Lars-Erik: You asked for ideas from our teacher training programme. That's hard because we don't run any in the way you think. In Swedish schools right now there are a lot of button pressing courses to get teachers to overcome the problem of handling the machine. The Board of Education has decided this is not what they want to spend their money on so they bought the rights for a Wit course which gives teachers the European Computer user license (strange notion eh). Anyway it's a neat programmed course designed to take a teacher through the initial steps of computing.

For staff training they want money spent on ICT and learning. The project we are running works this way. We have in our area 9 communities small to middle size. Each term we go to these communities and present the problem indicators for ICT and learning as we see them, like change in the production system and requirements for competence, advance of technology, increased existence of technology in homes, expactations from families, business, politicians etc. We run a small show where we show the opportunities and then we challenge the teachers to gather in groups in the schools and think of ways they want to change their school with the help of ICT and submit a small project to us. Then we gather teams with similar ideas in groups and supplie them with a tutor that meet the group five times for workshops designed to help them overcome problems with implementing the ideas.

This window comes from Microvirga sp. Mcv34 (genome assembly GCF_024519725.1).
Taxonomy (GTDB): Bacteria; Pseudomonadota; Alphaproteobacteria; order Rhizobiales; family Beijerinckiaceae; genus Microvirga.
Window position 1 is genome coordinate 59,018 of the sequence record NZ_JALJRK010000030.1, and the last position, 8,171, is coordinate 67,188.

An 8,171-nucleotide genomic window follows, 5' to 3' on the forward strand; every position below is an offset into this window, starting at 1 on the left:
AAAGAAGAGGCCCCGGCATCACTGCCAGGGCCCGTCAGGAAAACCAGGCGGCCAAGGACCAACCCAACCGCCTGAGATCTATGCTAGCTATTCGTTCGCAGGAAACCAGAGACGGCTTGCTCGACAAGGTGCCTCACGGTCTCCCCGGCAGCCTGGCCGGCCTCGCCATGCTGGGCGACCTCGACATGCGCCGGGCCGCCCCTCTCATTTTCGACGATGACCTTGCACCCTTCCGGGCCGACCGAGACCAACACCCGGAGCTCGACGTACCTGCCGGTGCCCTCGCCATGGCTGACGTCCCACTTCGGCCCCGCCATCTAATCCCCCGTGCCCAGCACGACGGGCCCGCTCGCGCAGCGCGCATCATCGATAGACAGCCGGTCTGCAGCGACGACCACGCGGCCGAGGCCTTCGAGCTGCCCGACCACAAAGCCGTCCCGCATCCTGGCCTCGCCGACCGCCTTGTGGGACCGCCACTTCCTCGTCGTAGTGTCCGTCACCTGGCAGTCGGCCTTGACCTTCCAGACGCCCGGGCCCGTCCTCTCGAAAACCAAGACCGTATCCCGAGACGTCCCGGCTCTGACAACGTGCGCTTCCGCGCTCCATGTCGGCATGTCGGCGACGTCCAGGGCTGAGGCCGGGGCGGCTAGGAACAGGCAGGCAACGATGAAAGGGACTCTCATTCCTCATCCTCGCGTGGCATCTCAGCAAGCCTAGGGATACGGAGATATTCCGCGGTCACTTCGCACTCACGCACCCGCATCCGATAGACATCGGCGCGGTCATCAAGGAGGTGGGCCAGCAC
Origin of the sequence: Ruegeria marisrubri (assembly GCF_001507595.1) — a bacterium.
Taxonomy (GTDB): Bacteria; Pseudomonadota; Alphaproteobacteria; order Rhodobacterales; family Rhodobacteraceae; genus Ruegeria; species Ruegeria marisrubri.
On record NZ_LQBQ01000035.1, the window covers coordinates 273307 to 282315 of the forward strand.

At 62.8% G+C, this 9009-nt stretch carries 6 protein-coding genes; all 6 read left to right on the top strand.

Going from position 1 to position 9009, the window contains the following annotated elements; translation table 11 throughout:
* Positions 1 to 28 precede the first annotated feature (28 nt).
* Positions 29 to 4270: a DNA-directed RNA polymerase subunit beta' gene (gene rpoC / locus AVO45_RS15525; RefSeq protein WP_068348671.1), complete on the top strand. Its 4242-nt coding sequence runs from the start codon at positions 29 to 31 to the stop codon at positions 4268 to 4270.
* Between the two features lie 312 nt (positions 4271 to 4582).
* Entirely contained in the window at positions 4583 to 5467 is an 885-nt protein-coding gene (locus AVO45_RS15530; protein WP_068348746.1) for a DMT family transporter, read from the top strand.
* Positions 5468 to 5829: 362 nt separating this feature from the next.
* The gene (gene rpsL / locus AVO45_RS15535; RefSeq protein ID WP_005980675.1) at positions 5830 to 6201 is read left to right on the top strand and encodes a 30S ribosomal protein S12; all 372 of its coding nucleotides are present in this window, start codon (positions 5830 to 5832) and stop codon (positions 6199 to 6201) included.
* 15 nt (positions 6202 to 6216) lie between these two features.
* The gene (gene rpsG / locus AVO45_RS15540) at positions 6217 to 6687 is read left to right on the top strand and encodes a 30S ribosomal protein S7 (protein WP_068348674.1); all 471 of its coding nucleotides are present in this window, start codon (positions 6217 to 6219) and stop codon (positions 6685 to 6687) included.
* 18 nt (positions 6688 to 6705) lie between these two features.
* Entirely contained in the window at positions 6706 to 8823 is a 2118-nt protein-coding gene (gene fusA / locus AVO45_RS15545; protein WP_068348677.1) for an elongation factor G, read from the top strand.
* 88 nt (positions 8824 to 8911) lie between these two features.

During the weeks between the meetings the groups work on the skills they need to set the process in motion. In that period they are connected to their tutor and can ask questions. The tutor uses the web to help them setting up pages with instructions or hints.

So in short we are not running courses but instead fascilitating groups that work with information gathering and processing, web publishing, composing, communications projects or anything that a school feels important.

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Patricia A. Weeg